In a first, doctors injected the gene-editing tool CRISPR directly into cells in patients' eyes. The experiment helped these vision-impaired patients see shapes and colors again.



For the first time, scientists are reporting they've used the gene-editing technique called CRISPR to restore some vision to people blinded by a rare genetic disease. NPR health correspondent Rob Stein has this remarkable story.

ROB STEIN, BYLINE: Carlene Knight's eyes were so bad she couldn't find her way through the call center where she works, even using her cane.

CARLENE KNIGHT: We have cubicles at work, and I was bumping into the cubicles and really scaring people that were sitting at them (laughter). It's nice. I don't scare people, and I don't have as many bruises on my body (laughter).

STEIN: She can see so much clearer now, and things are so much brighter that she can find doorways, navigate hallways and spot things she drops on the floor instead of having to reach around blindly, like the other day when she dropped a fork on her kitchen floor.

KNIGHT: I just leaned down to pick it up and didn't know where it was, and then I saw it on the floor. So it's very cool.

STEIN: And then there's colors. They're way bolder, more vivid.

KNIGHT: Well, I've always loved color. Since I was a kid, it's one of the things I could really, you know, enjoy even with just a small amount of vision. But now I realize how much brighter they were as a kid because I can see them a lot more brilliantly now. It's - well, it's just amazing.

STEIN: So Knight, who's 55 and lives outside Portland, Ore., dyed her hair her favorite color - green - to celebrate.

Michael Kalberer can now see colors, too, for the first time in years. He noticed it on the dance floor of his cousin's wedding.

MICHAEL KALBERER: I could see the DJ's strobe lights change color and identify them to my cousins who were dancing with me. That was a very, very fun, joyous moment.

STEIN: Kalberer, who's 43 and lives on Long Island, can recognize shapes and light much better, too, and his tunnel vision has opened up, making it way easier to do simple things like eat in a restaurant.

KALBERER: It has enabled me to navigate a plate of food. If I look down at a plate of food and there's a spoon or utensil in it, I can see the edge of the utensil on the outside of the bowl or plate. So those changes are very, very significant to me.

STEIN: He's even doing something he only dreamed about before - watching sunsets again.

KALBERER: The first time I saw one, I was coming home from a meal with a friend. I see pink in the sky. She goes, yeah, you see the sunset. That's the sunset. And we both smiled at each other, so it was a great moment.

STEIN: Knight and Kalberer were born with a rare disease caused by a genetic mutation that disables crucial cells in the retina. The CRISPR gene-editing technique has already shown promise for treating devastating blood disorders like sickle cell disease, and doctors are trying to use it to treat cancer. But those experiments involve taking cells out of the body, editing them in the lab and then infusing them back into patients. That's impossible for diseases like Knight and Kalberer's.

ERIC PIERCE: We're thrilled about this.

STEIN: Dr. Eric Pierce is a professor of ophthalmology at Harvard Medical School who's helping run the experiment testing the approach. Pierce and his colleagues infuse billions of harmless viruses that have been genetically modified to ferry the CRISPR gene editor into the retinas of Knight, Kalberer and five other patients so far. The hope was that CRISPR would slice out the genetic mutation causing the disease and activate vision-restoring cells. And it looks like it worked, at least for some patients.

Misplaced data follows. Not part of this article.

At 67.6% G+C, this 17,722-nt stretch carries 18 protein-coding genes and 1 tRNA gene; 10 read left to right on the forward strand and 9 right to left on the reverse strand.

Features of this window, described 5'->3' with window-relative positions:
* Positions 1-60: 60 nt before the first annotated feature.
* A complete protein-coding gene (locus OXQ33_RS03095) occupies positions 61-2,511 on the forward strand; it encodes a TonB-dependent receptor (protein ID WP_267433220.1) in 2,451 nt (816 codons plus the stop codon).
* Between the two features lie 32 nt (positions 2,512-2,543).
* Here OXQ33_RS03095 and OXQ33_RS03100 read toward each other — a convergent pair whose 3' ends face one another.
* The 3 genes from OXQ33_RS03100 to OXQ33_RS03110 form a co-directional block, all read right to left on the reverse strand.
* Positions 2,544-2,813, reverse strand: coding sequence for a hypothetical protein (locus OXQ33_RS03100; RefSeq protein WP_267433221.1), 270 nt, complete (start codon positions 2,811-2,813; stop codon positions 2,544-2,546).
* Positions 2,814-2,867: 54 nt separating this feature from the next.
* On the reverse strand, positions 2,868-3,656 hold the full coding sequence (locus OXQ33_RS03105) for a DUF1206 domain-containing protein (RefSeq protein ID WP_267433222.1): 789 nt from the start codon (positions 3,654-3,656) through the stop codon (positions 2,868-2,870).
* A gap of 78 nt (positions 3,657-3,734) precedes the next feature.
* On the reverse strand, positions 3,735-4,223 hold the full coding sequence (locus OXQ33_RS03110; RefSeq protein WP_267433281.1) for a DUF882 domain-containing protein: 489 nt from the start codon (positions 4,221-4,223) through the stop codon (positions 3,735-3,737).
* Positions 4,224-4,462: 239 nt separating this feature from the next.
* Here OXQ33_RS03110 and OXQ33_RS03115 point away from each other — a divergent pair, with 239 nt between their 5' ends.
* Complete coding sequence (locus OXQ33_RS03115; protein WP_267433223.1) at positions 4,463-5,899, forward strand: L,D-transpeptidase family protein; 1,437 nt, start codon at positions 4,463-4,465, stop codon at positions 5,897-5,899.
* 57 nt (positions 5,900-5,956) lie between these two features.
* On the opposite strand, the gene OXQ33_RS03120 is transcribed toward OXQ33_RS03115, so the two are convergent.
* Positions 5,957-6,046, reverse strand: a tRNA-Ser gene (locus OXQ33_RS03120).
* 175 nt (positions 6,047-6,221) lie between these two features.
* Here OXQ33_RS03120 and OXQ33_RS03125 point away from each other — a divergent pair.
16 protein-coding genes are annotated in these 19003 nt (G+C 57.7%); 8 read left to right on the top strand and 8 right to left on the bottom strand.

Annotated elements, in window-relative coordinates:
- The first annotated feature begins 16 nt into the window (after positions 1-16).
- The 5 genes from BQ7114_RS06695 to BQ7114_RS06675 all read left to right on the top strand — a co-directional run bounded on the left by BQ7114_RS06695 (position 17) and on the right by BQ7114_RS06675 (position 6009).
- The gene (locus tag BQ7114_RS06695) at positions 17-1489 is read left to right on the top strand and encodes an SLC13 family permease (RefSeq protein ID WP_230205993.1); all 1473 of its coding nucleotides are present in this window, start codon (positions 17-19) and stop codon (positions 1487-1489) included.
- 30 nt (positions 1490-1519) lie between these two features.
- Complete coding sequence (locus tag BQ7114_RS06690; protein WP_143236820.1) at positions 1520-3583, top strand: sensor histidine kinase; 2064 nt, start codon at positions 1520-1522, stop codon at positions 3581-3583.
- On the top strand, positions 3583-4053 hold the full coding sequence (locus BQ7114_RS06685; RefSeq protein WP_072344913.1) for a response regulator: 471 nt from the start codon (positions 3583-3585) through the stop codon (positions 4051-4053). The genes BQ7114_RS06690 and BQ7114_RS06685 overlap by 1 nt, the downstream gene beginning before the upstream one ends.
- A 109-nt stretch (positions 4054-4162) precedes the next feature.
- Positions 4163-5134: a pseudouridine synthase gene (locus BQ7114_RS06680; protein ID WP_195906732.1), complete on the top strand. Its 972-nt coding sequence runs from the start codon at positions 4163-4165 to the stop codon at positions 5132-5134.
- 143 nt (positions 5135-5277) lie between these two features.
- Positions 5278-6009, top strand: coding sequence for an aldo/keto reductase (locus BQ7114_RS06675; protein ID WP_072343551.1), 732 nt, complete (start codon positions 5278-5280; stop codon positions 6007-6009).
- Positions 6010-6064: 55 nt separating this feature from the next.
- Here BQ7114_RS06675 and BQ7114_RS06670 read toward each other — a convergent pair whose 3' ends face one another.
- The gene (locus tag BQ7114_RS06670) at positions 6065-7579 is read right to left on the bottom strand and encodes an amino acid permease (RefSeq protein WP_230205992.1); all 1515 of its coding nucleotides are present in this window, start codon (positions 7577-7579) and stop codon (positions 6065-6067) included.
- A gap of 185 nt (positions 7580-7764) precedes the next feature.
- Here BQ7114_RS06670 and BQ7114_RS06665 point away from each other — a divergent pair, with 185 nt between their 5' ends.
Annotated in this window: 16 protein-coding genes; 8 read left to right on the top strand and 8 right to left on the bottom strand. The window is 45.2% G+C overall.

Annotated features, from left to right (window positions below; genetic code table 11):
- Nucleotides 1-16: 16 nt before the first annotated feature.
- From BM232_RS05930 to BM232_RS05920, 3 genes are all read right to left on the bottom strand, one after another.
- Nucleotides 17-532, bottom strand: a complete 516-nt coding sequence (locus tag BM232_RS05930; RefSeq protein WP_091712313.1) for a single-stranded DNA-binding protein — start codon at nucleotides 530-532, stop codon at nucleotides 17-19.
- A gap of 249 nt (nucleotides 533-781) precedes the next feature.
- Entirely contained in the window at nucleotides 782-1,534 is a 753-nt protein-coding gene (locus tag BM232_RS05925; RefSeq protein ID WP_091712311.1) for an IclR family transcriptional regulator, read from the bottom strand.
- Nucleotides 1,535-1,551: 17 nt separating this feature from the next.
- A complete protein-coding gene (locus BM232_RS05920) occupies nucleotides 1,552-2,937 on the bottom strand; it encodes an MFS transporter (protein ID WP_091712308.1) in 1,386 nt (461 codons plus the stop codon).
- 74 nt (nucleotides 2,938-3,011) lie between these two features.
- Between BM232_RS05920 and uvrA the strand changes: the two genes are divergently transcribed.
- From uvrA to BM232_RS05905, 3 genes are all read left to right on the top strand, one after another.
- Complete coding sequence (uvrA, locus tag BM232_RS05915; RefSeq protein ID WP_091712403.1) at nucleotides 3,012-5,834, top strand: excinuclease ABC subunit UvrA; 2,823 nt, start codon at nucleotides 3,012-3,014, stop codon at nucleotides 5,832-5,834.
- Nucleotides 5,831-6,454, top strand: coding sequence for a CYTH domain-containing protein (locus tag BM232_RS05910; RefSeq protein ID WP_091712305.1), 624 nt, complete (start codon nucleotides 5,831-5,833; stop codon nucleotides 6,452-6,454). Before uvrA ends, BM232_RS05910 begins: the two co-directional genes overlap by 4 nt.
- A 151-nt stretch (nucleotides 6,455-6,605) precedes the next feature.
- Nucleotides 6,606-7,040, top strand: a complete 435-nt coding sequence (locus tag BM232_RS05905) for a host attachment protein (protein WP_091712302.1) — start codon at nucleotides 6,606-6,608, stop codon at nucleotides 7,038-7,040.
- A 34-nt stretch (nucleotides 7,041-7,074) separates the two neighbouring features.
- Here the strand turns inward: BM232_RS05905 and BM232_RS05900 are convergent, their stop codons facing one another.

PIERCE: We're thrilled to see early signs of efficacy because that means gene editing is working. Right? This is the first time we're having evidence that gene editing is functioning inside somebody and it's improving their, in this case, visual function.

STEIN: It didn't work for all the patients, perhaps because their dose was too low, perhaps because their vision was too damaged. But Kalberer and one other volunteer are reporting improvement, and Knight and one other patient who got a higher dose seem like they can see even better. For two others, it's too soon to tell. Now, none of the patients have normal vision - far from it. Many more patients will have to be treated and followed for much longer to confirm it's safe and know just how much it might be helping. But Dr. Mark Pennesi says the vision of the patients treated so far could continue to improve with time. Pennesi is helping run the experiment at the Oregon Health & Science University in Portland, Ore.

MARK PENNESI: When you improve the function of the retina, sometimes there's a lag for the brain being able to recognize and use that vision. It takes time to learn how to use that improved vision.

STEIN: For their part, Knight and Kalberer are just thrilled that they can see at least a little better.

KALBERER: I'm just incredibly honored and privilege to be part of this and very, very excited to literally hopefully see what comes in the future.

STEIN: Pennesi and Pierce have started trying a higher dose on more adults and are planning to try it on kids, who could benefit the most. And this could open the door to use the same approach to treat other diseases where you can't take cells out of the body, including brain disorders like Huntington's and muscle diseases like muscular dystrophy.

Rob Stein, NPR News.

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